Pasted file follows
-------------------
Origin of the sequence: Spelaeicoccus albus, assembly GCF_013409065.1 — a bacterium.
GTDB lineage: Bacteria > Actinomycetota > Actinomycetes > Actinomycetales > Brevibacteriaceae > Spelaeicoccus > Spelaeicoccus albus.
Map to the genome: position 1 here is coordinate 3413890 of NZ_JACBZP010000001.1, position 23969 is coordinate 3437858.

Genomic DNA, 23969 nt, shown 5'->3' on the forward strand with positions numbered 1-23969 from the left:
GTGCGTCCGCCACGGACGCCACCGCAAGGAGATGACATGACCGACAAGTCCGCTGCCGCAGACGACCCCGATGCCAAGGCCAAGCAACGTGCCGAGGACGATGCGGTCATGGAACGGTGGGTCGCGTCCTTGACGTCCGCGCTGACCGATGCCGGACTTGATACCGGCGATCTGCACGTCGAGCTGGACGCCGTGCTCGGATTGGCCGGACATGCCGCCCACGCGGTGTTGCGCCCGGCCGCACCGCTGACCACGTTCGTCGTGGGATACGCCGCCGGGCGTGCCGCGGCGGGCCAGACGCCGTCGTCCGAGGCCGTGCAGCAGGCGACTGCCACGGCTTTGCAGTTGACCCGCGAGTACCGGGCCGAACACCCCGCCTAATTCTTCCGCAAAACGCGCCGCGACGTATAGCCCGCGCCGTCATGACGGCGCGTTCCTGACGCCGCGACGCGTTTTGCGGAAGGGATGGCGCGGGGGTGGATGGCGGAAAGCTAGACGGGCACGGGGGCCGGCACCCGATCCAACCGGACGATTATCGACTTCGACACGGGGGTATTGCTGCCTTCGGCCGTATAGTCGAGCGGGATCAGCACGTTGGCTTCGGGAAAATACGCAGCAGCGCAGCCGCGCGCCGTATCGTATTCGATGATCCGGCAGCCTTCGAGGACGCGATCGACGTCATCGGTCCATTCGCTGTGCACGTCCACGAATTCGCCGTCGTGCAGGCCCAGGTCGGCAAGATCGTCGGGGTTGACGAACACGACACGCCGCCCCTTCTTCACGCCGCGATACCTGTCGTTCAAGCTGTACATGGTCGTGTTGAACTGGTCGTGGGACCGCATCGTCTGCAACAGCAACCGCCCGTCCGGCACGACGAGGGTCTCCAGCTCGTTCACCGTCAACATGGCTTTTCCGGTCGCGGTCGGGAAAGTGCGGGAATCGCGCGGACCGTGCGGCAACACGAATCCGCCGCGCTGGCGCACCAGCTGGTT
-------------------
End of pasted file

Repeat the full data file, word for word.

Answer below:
Origin of the sequence: Spelaeicoccus albus, assembly GCF_013409065.1 — a bacterium.
GTDB lineage: Bacteria > Actinomycetota > Actinomycetes > Actinomycetales > Brevibacteriaceae > Spelaeicoccus > Spelaeicoccus albus.
Map to the genome: position 1 here is coordinate 3413890 of NZ_JACBZP010000001.1, position 23969 is coordinate 3437858.

Genomic DNA, 23969 nt, shown 5'->3' on the forward strand with positions numbered 1-23969 from the left:
GTGCGTCCGCCACGGACGCCACCGCAAGGAGATGACATGACCGACAAGTCCGCTGCCGCAGACGACCCCGATGCCAAGGCCAAGCAACGTGCCGAGGACGATGCGGTCATGGAACGGTGGGTCGCGTCCTTGACGTCCGCGCTGACCGATGCCGGACTTGATACCGGCGATCTGCACGTCGAGCTGGACGCCGTGCTCGGATTGGCCGGACATGCCGCCCACGCGGTGTTGCGCCCGGCCGCACCGCTGACCACGTTCGTCGTGGGATACGCCGCCGGGCGTGCCGCGGCGGGCCAGACGCCGTCGTCCGAGGCCGTGCAGCAGGCGACTGCCACGGCTTTGCAGTTGACCCGCGAGTACCGGGCCGAACACCCCGCCTAATTCTTCCGCAAAACGCGCCGCGACGTATAGCCCGCGCCGTCATGACGGCGCGTTCCTGACGCCGCGACGCGTTTTGCGGAAGGGATGGCGCGGGGGTGGATGGCGGAAAGCTAGACGGGCACGGGGGCCGGCACCCGATCCAACCGGACGATTATCGACTTCGACACGGGGGTATTGCTGCCTTCGGCCGTATAGTCGAGCGGGATCAGCACGTTGGCTTCGGGAAAATACGCAGCAGCGCAGCCGCGCGCCGTATCGTATTCGATGATCCGGCAGCCTTCGAGGACGCGATCGACGTCATCGGTCCATTCGCTGTGCACGTCCACGAATTCGCCGTCGTGCAGGCCCAGGTCGGCAAGATCGTCGGGGTTGACGAACACGACACGCCGCCCCTTCTTCACGCCGCGATACCTGTCGTTCAAGCTGTACATGGTCGTGTTGAACTGGTCGTGGGACCGCATCGTCTGCAACAGCAACCGCCCGTCCGGCACGACGAGGGTCTCCAGCTCGTTCACCGTCAACATGGCTTTTCCGGTCGCGGTCGGGAAAGTGCGGGAATCGCGCGGACCGTGCGGCAACACGAATCCGCCGCGCTGGCGCACCAGCTGGTT